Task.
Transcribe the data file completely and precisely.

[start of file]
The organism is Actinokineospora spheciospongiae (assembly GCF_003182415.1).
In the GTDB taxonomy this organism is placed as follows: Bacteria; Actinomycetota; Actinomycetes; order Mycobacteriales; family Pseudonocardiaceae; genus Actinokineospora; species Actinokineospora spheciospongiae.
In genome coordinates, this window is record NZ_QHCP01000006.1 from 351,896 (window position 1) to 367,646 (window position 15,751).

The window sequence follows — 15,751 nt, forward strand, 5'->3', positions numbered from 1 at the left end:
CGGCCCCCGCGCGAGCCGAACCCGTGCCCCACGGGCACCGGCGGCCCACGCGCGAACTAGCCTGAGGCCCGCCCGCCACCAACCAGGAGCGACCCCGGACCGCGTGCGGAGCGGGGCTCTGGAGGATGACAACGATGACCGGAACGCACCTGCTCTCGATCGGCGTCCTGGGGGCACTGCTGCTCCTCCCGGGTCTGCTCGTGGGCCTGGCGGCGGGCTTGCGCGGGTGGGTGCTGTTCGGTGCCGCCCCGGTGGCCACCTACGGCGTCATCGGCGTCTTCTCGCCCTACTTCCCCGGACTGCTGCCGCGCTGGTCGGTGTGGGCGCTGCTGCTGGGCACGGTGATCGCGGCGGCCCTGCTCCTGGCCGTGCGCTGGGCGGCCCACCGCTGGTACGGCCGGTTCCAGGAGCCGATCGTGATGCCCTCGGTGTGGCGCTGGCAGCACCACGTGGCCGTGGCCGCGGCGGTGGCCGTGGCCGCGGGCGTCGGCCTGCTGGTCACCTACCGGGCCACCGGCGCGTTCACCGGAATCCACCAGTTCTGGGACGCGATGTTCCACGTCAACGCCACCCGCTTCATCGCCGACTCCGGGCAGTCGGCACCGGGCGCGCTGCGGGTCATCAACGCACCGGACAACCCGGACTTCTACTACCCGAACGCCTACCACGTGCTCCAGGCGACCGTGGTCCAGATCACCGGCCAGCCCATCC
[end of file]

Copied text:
The organism is Actinokineospora spheciospongiae (assembly GCF_003182415.1).
In the GTDB taxonomy this organism is placed as follows: Bacteria; Actinomycetota; Actinomycetes; order Mycobacteriales; family Pseudonocardiaceae; genus Actinokineospora; species Actinokineospora spheciospongiae.
In genome coordinates, this window is record NZ_QHCP01000006.1 from 351,896 (window position 1) to 367,646 (window position 15,751).

The window sequence follows — 15,751 nt, forward strand, 5'->3', positions numbered from 1 at the left end:
CGGCCCCCGCGCGAGCCGAACCCGTGCCCCACGGGCACCGGCGGCCCACGCGCGAACTAGCCTGAGGCCCGCCCGCCACCAACCAGGAGCGACCCCGGACCGCGTGCGGAGCGGGGCTCTGGAGGATGACAACGATGACCGGAACGCACCTGCTCTCGATCGGCGTCCTGGGGGCACTGCTGCTCCTCCCGGGTCTGCTCGTGGGCCTGGCGGCGGGCTTGCGCGGGTGGGTGCTGTTCGGTGCCGCCCCGGTGGCCACCTACGGCGTCATCGGCGTCTTCTCGCCCTACTTCCCCGGACTGCTGCCGCGCTGGTCGGTGTGGGCGCTGCTGCTGGGCACGGTGATCGCGGCGGCCCTGCTCCTGGCCGTGCGCTGGGCGGCCCACCGCTGGTACGGCCGGTTCCAGGAGCCGATCGTGATGCCCTCGGTGTGGCGCTGGCAGCACCACGTGGCCGTGGCCGCGGCGGTGGCCGTGGCCGCGGGCGTCGGCCTGCTGGTCACCTACCGGGCCACCGGCGCGTTCACCGGAATCCACCAGTTCTGGGACGCGATGTTCCACGTCAACGCCACCCGCTTCATCGCCGACTCCGGGCAGTCGGCACCGGGCGCGCTGCGGGTCATCAACGCACCGGACAACCCGGACTTCTACTACCCGAACGCCTACCACGTGCTCCAGGCGACCGTGGTCCAGATCACCGGCCAGCCCATCC